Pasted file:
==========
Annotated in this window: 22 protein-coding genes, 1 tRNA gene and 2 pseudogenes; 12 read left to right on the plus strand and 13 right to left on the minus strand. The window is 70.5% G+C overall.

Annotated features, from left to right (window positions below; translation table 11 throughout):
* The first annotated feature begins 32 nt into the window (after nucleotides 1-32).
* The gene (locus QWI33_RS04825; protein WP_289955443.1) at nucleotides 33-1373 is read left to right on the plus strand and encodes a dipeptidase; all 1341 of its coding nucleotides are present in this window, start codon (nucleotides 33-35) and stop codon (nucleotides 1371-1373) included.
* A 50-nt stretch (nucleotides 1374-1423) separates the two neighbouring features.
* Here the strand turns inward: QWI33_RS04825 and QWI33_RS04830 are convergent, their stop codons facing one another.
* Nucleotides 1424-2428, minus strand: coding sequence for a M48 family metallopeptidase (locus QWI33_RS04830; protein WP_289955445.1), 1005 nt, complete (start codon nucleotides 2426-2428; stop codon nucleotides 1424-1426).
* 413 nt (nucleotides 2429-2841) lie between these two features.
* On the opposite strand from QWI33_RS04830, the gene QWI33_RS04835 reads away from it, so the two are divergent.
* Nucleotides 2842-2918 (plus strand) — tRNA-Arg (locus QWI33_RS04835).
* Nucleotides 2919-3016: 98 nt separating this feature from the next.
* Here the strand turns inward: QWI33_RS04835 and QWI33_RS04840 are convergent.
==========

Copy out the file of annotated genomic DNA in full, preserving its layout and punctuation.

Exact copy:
Annotated in this window: 22 protein-coding genes, 1 tRNA gene and 2 pseudogenes; 12 read left to right on the plus strand and 13 right to left on the minus strand. The window is 70.5% G+C overall.

Annotated features, from left to right (window positions below; translation table 11 throughout):
* The first annotated feature begins 32 nt into the window (after nucleotides 1-32).
* The gene (locus QWI33_RS04825; protein WP_289955443.1) at nucleotides 33-1373 is read left to right on the plus strand and encodes a dipeptidase; all 1341 of its coding nucleotides are present in this window, start codon (nucleotides 33-35) and stop codon (nucleotides 1371-1373) included.
* A 50-nt stretch (nucleotides 1374-1423) separates the two neighbouring features.
* Here the strand turns inward: QWI33_RS04825 and QWI33_RS04830 are convergent, their stop codons facing one another.
* Nucleotides 1424-2428, minus strand: coding sequence for a M48 family metallopeptidase (locus QWI33_RS04830; protein WP_289955445.1), 1005 nt, complete (start codon nucleotides 2426-2428; stop codon nucleotides 1424-1426).
* 413 nt (nucleotides 2429-2841) lie between these two features.
* On the opposite strand from QWI33_RS04830, the gene QWI33_RS04835 reads away from it, so the two are divergent.
* Nucleotides 2842-2918 (plus strand) — tRNA-Arg (locus QWI33_RS04835).
* Nucleotides 2919-3016: 98 nt separating this feature from the next.
* Here the strand turns inward: QWI33_RS04835 and QWI33_RS04840 are convergent.